The Kings Indian Defense represents a completely new scheme in dealing with 1.d4. Unlike the Semi-Slav there is no attempt made to prevent 2.e4. You are quite happy to allow White to build a big center.
You challenge for control of e4 in the QGD, the Slav and Semi-Slav Defenses but not here. Now instead of grinding your way towards equality you will fight violently for the initiative.
Starting with the moves 1.d4 Nf6 2.c4 g6, you will do this by targeting White's big center. You will play to get your e and f-pawns rolling towards White's Kingside in a winner takes all strategy. These along with your powerful dark square Bishop are some of your main weapons in the opening. White has many continuations on move 3. The main one is 3.Nc3 leading to the Classical KID.
3.Nc3 Bg7 makes the game a King's Indian. 4.e4 d6 takes you to the Main Starting Position of the KID. There is one significant ramp taking you off the Main Line at this point. You have another choice with the White pieces. You can play 4.Nf3 leaving the e-pawn on it's starting block.
This move also rules out the possibility of f4 for some times and signals another game plan. Instead of expanding with a big center you will meet 4...d6 with 5.g3. This is the Fianchetto Variation.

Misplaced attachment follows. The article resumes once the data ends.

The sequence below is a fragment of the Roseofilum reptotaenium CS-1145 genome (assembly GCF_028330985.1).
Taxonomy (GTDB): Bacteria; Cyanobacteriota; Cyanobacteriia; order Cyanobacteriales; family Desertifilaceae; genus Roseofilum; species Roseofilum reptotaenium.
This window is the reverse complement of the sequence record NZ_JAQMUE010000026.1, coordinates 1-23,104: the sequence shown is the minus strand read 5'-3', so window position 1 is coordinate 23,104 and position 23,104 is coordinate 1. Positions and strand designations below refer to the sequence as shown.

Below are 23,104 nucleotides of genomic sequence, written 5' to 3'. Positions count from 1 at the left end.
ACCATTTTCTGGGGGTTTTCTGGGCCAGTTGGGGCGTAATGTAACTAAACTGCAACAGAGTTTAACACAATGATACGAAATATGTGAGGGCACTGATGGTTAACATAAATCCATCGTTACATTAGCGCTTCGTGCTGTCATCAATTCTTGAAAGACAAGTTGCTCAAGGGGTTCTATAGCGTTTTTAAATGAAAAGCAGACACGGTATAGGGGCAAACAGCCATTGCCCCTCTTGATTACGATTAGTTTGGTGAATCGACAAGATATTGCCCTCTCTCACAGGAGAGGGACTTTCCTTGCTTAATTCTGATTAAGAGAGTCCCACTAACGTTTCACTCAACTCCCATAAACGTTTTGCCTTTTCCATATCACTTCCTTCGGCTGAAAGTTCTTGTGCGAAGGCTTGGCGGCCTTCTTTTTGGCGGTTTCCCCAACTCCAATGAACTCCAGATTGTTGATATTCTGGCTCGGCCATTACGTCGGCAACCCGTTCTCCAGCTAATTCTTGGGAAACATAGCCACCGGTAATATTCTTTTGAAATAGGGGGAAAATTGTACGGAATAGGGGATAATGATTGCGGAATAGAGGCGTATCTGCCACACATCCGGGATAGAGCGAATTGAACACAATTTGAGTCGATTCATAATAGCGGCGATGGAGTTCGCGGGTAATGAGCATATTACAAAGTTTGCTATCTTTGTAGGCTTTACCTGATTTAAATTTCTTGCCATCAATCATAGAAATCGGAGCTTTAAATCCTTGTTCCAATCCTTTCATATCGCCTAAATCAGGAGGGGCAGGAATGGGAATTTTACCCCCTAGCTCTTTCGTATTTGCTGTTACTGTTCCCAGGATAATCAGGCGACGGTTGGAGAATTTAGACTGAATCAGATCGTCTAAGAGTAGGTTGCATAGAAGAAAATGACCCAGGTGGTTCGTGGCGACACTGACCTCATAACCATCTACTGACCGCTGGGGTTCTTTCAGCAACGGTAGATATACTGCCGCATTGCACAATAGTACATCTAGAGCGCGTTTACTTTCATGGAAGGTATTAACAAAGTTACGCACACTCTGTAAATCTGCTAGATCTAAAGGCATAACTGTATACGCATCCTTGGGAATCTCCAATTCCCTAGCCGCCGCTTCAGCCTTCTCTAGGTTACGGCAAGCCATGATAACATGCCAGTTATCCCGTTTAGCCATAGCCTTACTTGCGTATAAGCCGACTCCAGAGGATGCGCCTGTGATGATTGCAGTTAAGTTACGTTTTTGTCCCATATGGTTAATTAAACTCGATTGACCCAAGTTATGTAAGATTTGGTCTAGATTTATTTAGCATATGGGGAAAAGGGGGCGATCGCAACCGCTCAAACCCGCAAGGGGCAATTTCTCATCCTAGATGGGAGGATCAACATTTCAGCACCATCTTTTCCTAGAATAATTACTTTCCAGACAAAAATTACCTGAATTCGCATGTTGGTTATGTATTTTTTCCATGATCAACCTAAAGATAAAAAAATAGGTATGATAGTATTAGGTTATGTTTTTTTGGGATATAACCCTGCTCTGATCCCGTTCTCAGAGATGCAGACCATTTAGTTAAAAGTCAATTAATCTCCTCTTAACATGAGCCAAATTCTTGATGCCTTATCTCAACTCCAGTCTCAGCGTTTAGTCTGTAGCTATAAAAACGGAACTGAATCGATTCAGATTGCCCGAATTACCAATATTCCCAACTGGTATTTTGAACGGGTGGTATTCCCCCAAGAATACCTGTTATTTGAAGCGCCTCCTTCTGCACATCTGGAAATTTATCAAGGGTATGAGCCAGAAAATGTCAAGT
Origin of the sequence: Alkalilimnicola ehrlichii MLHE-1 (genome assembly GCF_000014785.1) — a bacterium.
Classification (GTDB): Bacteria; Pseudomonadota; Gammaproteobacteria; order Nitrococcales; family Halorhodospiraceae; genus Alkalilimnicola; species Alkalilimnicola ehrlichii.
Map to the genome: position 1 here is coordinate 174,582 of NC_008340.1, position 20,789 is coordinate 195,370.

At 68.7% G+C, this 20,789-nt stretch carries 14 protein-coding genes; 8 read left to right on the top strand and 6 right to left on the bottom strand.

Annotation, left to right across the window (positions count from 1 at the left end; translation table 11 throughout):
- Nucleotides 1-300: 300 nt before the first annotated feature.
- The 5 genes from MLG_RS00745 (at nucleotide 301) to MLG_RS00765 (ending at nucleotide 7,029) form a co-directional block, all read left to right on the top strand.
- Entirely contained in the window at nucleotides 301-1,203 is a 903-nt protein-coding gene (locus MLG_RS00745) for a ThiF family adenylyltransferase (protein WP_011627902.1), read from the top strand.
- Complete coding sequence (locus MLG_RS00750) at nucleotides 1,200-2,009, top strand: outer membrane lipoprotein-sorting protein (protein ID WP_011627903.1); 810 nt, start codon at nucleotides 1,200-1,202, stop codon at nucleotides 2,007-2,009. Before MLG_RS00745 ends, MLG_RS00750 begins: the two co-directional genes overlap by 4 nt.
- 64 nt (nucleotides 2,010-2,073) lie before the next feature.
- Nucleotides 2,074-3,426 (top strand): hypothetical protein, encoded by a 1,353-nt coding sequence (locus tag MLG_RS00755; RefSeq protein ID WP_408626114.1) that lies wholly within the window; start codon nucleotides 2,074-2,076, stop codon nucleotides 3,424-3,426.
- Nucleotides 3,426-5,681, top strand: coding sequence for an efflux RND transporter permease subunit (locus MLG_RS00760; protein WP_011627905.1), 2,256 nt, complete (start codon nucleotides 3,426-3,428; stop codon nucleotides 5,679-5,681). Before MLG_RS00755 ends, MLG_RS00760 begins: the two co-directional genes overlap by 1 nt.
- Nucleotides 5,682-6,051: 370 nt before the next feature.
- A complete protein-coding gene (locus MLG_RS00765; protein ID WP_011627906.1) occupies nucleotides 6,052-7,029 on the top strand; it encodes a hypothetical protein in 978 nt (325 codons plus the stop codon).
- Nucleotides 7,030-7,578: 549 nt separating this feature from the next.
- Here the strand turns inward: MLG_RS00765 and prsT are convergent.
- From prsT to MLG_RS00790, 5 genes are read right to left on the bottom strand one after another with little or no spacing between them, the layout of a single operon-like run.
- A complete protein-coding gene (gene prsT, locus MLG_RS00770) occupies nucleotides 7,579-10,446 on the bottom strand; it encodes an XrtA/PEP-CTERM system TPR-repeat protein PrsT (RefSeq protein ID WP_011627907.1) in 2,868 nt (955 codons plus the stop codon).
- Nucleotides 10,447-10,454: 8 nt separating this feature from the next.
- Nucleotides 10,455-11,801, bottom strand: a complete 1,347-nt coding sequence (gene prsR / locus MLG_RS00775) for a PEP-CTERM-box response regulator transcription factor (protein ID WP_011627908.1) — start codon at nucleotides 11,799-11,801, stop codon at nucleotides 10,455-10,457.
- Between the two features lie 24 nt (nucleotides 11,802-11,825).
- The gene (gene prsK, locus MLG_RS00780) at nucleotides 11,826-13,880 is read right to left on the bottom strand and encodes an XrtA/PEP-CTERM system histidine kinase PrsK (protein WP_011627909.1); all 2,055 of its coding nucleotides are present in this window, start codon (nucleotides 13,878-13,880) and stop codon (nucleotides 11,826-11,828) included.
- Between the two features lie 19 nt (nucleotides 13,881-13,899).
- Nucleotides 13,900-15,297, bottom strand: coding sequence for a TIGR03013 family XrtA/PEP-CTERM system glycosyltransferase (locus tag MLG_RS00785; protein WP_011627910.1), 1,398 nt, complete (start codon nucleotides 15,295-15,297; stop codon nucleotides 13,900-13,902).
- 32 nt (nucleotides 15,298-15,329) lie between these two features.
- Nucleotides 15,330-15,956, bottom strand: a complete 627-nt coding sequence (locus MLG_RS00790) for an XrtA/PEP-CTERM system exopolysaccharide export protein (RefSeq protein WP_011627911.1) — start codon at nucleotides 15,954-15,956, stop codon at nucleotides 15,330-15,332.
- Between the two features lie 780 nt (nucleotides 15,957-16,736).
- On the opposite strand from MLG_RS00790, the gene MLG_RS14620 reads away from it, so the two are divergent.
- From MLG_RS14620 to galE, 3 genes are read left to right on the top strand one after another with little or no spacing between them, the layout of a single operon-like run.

Your strategy is to get a powerful g2-Bishop searing into Black's Queenside. With the e-pawn staying on the second rank the Bishop's power will be felt via x-ray all the way to a8. You're also prioritizing piece development over spatial expansion. Black will not have targets on e4 and f4.
The Panno Variation is one of the most important lines in the Fianchetto complex. After 5...0-0 6.Bg2 Nc6 7.O-O you play 7...a6 with the Black pieces. This move along with 8...Rb8 preps 9...b5 and an assault on the Queenside.
The only critical move White can play here is 8.d5, challenging the c6-Knight. Any other move would just allow you to get on with your Queenside attack unhindered.
Your best reply has to be 8...Na5 attacking White's vulnerable c4-pawn. After 9.Nd2 to hold this pawn you can play 9...c5, securing the a5-Knight by preventing b4. After 10.Qc2 Rb8 11.b3 you are all set to get in 11...b5 and set your Queenside in full flight.